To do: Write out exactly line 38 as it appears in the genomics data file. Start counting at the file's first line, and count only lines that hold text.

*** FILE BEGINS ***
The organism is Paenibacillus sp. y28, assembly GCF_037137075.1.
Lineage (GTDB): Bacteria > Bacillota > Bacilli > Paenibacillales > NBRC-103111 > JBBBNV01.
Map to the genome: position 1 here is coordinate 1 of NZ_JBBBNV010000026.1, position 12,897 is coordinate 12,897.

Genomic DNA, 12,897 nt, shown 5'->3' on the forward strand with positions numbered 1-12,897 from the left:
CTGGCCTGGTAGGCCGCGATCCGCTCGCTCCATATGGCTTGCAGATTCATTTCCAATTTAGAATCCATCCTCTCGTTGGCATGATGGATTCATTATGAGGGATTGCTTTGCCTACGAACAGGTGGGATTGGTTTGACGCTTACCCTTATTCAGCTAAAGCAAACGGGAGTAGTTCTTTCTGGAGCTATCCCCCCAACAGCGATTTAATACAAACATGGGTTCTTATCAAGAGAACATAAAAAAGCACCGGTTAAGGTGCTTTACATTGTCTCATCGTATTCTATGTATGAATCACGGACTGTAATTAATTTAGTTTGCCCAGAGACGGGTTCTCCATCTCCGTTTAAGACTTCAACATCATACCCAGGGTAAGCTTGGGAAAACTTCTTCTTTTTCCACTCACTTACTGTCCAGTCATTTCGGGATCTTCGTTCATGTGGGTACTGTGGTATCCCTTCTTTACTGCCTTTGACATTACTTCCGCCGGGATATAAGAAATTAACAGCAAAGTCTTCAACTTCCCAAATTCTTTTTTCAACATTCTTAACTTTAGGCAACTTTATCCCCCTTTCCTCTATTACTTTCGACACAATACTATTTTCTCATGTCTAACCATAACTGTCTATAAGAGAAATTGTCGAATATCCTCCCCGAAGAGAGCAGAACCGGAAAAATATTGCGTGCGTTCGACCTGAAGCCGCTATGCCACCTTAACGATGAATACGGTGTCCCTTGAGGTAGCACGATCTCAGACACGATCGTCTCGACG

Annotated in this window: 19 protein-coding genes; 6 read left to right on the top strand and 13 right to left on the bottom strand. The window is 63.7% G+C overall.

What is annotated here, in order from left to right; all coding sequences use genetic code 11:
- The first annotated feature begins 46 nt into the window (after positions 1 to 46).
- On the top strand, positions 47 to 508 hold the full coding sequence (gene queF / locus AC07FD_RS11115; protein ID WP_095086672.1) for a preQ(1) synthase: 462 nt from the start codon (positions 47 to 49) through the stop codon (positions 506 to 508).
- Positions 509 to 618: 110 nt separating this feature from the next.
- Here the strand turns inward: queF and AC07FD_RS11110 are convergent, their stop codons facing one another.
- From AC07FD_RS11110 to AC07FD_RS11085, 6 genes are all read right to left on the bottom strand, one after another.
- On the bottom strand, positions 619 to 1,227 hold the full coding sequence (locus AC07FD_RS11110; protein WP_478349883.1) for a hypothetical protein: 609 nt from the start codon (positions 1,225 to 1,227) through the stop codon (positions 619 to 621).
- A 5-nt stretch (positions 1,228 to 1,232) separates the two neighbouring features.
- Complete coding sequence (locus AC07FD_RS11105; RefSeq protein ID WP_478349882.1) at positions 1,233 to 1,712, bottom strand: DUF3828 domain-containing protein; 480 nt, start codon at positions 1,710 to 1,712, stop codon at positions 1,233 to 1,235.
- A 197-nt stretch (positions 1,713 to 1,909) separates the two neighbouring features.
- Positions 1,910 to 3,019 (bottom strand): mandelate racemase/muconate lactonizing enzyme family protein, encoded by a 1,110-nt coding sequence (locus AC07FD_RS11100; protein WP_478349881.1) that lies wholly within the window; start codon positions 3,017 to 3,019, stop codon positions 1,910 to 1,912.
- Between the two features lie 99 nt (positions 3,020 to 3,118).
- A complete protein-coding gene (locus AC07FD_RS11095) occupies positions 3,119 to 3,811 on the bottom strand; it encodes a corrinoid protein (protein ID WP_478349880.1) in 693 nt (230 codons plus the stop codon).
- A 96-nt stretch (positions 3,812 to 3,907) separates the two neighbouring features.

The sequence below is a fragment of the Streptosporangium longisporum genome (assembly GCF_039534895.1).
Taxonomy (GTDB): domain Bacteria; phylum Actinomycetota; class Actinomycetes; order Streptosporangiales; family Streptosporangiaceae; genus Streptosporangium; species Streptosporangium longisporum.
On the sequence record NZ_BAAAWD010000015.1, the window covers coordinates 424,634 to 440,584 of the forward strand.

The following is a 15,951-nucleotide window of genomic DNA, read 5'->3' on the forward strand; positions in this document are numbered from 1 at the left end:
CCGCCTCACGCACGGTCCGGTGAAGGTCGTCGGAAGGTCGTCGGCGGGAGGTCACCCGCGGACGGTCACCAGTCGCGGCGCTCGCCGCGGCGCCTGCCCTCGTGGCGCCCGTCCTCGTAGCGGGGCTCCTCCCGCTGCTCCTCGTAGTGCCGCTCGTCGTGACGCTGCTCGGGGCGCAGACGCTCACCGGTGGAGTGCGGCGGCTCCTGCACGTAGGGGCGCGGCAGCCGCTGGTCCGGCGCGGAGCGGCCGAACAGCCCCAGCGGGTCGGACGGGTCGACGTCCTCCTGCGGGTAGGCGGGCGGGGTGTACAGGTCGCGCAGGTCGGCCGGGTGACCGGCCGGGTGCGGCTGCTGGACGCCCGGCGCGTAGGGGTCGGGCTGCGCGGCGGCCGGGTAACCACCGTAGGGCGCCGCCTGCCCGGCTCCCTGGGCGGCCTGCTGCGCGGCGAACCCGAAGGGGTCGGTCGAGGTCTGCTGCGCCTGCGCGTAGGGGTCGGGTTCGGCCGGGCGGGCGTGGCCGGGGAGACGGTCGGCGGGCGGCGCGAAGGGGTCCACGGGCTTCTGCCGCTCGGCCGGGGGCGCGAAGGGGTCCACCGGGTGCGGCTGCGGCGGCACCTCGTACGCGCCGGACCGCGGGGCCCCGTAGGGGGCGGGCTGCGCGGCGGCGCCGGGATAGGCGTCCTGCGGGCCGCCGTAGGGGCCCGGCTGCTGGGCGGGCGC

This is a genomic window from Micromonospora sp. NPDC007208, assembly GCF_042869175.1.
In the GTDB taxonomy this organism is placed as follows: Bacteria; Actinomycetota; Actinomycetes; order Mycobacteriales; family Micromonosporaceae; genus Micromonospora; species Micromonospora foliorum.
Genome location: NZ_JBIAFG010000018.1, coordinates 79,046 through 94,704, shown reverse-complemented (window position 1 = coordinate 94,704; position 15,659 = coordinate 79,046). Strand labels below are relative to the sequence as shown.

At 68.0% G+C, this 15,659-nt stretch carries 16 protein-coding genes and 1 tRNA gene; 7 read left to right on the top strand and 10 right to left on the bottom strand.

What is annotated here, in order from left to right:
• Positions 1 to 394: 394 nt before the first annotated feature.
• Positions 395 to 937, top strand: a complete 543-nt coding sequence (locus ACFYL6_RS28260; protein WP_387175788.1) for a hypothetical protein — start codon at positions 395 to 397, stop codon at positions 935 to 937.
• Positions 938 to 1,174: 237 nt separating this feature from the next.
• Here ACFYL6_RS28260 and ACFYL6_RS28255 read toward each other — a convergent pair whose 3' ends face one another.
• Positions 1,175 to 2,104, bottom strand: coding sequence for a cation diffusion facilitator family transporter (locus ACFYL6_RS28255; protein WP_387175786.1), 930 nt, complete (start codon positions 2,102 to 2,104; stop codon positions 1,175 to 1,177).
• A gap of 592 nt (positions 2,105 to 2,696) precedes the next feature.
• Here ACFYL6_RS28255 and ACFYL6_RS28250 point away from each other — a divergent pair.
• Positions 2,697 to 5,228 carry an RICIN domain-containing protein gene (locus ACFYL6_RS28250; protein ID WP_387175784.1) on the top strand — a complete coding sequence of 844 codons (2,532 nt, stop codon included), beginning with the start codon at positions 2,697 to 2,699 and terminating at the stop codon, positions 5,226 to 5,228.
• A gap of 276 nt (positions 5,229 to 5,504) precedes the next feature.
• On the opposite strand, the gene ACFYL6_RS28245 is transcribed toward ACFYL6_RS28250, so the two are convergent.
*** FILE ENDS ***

• Positions 2,697 to 5,228 carry an RICIN domain-containing protein gene (locus ACFYL6_RS28250; protein ID WP_387175784.1) on the top strand — a complete coding sequence of 844 codons (2,532 nt, stop codon included), beginning with the start codon at positions 2,697 to 2,699 and terminating at the stop codon, positions 5,226 to 5,228.